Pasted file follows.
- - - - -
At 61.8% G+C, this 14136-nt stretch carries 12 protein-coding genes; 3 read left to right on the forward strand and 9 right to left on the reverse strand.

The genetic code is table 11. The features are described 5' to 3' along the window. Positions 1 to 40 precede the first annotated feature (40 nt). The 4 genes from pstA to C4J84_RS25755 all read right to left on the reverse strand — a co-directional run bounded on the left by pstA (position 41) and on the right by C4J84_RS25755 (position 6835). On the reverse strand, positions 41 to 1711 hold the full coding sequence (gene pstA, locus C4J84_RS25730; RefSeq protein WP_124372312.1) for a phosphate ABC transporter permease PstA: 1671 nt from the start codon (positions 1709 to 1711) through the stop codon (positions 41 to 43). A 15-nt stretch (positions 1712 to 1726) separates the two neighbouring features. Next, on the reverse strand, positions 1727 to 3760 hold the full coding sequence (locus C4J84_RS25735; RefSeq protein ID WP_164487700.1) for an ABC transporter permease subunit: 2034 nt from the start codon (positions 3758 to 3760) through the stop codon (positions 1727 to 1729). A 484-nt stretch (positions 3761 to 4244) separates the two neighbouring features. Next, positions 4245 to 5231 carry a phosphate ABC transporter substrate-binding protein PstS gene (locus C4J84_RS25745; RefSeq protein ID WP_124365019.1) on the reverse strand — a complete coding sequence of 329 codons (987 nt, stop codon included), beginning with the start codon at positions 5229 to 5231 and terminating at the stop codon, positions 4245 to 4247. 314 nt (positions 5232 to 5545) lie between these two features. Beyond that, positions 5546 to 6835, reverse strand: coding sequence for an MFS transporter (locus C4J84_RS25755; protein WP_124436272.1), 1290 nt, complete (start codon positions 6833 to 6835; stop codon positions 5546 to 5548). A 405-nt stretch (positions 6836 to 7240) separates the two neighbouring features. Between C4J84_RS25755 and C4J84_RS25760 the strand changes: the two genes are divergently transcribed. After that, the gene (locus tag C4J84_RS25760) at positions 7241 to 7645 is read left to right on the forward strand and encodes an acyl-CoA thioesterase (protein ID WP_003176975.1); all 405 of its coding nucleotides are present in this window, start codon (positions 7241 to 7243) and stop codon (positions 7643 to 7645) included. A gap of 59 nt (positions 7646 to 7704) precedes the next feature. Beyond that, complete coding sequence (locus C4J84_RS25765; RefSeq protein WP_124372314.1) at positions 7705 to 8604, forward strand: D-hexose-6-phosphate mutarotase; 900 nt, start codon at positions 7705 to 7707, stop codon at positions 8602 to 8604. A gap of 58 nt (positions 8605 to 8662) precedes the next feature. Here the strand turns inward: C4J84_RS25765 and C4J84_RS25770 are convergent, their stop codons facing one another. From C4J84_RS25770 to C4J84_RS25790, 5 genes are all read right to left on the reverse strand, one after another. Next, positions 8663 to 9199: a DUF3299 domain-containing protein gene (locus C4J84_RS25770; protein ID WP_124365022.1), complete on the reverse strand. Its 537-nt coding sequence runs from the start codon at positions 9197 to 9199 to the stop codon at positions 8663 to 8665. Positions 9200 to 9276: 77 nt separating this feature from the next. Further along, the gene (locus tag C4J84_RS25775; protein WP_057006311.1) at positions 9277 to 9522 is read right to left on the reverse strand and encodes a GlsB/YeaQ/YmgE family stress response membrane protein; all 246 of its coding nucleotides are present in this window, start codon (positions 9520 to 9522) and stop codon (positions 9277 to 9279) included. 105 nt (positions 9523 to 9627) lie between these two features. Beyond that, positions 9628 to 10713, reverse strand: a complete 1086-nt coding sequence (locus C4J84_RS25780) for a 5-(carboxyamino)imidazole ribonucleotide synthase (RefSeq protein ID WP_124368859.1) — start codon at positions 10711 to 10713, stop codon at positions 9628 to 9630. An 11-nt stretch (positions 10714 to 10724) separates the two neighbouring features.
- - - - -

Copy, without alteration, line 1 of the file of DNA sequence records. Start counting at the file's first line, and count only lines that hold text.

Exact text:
At 61.8% G+C, this 14136-nt stretch carries 12 protein-coding genes; 3 read left to right on the forward strand and 9 right to left on the reverse strand.